In an earlier thread (under heading CALIBER), I showed that you can’t trust today’s English dictionaries to reliably summarize what’s known about a word’s origin, with the worst aspect being a failure to convey uncertainty. The word HAZARD provides an example where some of the dictionaries do in fact convey uncertainty, but they mislead the reader another way:
Merriam-Webster @ M-W.com: Middle English, from Anglo-French hasard, from Old Spanish azar, from Arabic al-zahr the die. First Known Use in English: 14th century.
Concise OED @ OxfordDictionaries.com: Middle English: from Old French hasard, from Spanish azar, from Arabic az-zahr ‘chance, luck’, from Persian zār or Turkish zar ‘dice’.
Collins English @ Dictionary.com: C13: from Old French hasard, from Arabic az-zahr the die
Random House @ Dictionary.com: 1250–1300; ME hasard < OF, perh. < Ar al-zahr the die
Webster’s New World @ YourDictionary.com: ME < OFr hasard, game of dice, adventure < ? Ar az-zahr, for Egypt colloq. Ar al-zahr, dice
American Heritage @ YourDictionary.com: Middle English hasard, dice game, from Old French, possibly from Old Spanish azar, possibly from Arabic az-zahr, the gaming die : al-, the + zahr, gaming die.
The compilation book “Word Origins” by John Ayto (2005) adopts the standard story above and puts it on synthetic steroids: “The word hazard was introduced to English as the name for a game played with dice. It was borrowed from Old French hasard, which came via Spanish azar from Arabic azzahr, earlier al-zahr ‘luck, chance’.”
The French word spelled ‘’hasart’’ is attested circa 1150 meaning a game of dice—ref: CNRTL.fr. An attestation in French 1200, also spelled “hasart”, meant « un certain coup au jeu [= a game] de hasard » (same ref). The Spanish word ‘’azar’’, which had the same meaning as the French, is not attested until more than a century later, in 1283 (same ref). There is no attestation in French for a wordform for ‘’hasard’’ that displays an ancestry in the Spanish ‘’azar’’, or at least no early attestation. There’s a later wordform in Latin ‘’azardum’’, which looks to me like a blend of the Spanish and French—ref: DuCange. Therefore, the Spanish origin proposition for French hasard must be highly uncertain and hypothetical. In records in England, the proper name “Hugo Hasard” occurs in 1167, and a “Walteri Hassard” occurs in 1197—ref: UMich MED. Those are Norman names I believe. They are unconnected to the game of dice but they show that a word of the form Hasard/Hasart could readily be created in (Anglo-Norman) French without Spanish fatherhood. Another example is in William of Tyre writing in Latin in the 1180s. He writes about a castle or fortified town he variously calls “Hasard”, “Hasart” and “Hasarth” --ref (hyperlink at upperleft)—this castle was controlled by people who spoke French as their vernacular languge, as did William of Tyre himself.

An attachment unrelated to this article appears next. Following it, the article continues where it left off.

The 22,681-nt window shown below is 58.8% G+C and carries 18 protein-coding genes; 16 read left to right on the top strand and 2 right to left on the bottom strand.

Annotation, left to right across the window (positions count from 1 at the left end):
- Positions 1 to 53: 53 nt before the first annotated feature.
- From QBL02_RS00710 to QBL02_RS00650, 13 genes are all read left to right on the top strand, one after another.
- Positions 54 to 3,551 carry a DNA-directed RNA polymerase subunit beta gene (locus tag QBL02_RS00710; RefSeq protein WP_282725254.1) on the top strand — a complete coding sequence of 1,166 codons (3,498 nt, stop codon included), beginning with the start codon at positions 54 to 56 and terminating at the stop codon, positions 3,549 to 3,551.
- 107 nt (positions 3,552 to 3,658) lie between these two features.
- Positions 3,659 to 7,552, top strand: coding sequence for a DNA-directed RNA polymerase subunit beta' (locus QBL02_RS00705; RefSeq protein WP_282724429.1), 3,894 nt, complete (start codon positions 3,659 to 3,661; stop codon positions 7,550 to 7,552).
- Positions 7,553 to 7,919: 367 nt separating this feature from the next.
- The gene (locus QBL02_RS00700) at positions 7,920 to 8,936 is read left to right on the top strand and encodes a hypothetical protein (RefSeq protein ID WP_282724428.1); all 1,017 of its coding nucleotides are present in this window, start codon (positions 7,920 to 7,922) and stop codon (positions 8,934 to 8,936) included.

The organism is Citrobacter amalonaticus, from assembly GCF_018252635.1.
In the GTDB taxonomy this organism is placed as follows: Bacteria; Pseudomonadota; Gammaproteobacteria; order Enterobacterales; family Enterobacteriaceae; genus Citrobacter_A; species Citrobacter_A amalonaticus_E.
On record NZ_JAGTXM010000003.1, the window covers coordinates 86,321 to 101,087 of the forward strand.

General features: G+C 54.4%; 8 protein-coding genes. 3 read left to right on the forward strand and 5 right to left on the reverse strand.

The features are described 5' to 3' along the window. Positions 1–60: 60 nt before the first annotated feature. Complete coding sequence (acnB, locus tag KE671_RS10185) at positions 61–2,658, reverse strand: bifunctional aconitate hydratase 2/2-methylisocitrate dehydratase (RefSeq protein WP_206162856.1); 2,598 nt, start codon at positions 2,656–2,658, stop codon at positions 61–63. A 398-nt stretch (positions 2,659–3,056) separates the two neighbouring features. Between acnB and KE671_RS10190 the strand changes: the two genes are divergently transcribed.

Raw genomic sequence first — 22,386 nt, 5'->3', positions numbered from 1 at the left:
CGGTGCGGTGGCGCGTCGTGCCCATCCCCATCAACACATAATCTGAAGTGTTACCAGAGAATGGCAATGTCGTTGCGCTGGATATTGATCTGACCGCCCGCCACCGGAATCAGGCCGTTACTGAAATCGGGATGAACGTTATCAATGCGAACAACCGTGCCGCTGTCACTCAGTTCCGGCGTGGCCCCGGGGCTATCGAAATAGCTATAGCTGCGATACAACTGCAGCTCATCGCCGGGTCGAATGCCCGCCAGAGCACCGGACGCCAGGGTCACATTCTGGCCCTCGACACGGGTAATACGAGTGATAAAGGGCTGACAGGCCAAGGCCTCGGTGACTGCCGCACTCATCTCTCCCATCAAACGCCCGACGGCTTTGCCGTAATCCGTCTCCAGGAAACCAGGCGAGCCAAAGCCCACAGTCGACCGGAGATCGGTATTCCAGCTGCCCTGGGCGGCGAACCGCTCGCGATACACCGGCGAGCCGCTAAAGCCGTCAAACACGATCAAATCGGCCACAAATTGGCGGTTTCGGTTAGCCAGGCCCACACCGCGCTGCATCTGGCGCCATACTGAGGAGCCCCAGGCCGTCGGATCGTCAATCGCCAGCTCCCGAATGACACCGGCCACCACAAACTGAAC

The Arabic ‘’az-zār’’ or ‘’az-zahr’’ is unattested in Arabic until a report in the early 19th century by the French linguist Ellious Bocthor, who found it in Egyptian oral dialect meaning “the dice”. (The word is absent in the great Richardson’s Arabic-English Dictionary of 1852). Bocthor’s attestation is more than 700 years too late. Nearly 800 years too late. It’s a piece of flotsam picked up along the wide wide shores of Arabic, dialectical or standard, for the purpose of retrofitting it to Spanish ‘’azar’’. It comes with zero support from history beyond the fact that Spanish was taking in Arabic words in the 12th century.
In the centuries leading up to the 19th, Egyptian Arabic borrowed many words from Europe especially from Italian. Italian speakers dominated the seaborne commerce of the Turkish Ottoman empire in and around the Renaissance centuries; Italian was the “lingua franca” of the Mediterranean rim, and a great many Turkish and Arabic words are from Italian as a consequence. Ernest Weekley’s 1921 etymology dictionary in its entry for hazard says the 19th century Egyptian Arabic dialectical ‘’az-zahr’’ “is a word of doubtful authority which may have been borrowed from Spanish ‘’azar’’ or from Italian ‘’zara’’, “a game at dice called hazard"."
The American Heritage Dictionary quoted above says the European word is “possibly from Arabic az-zahr, the gaming die : al-, the + zahr, gaming die.” That statement permits an ordinary reader such as myself with no further knowledge of the situation to mistakenly infer that ‘’az-zahr’’ was a real attested word in Arabic in the 12th century. The Chambers Dictionary @ ChambersHarrap.co.uk, distinct from the other dictionaries, says English hazard is from French hasard and doesn’t attempt to summarize the word’s history back any farther than that. That’s the best policy, I argue.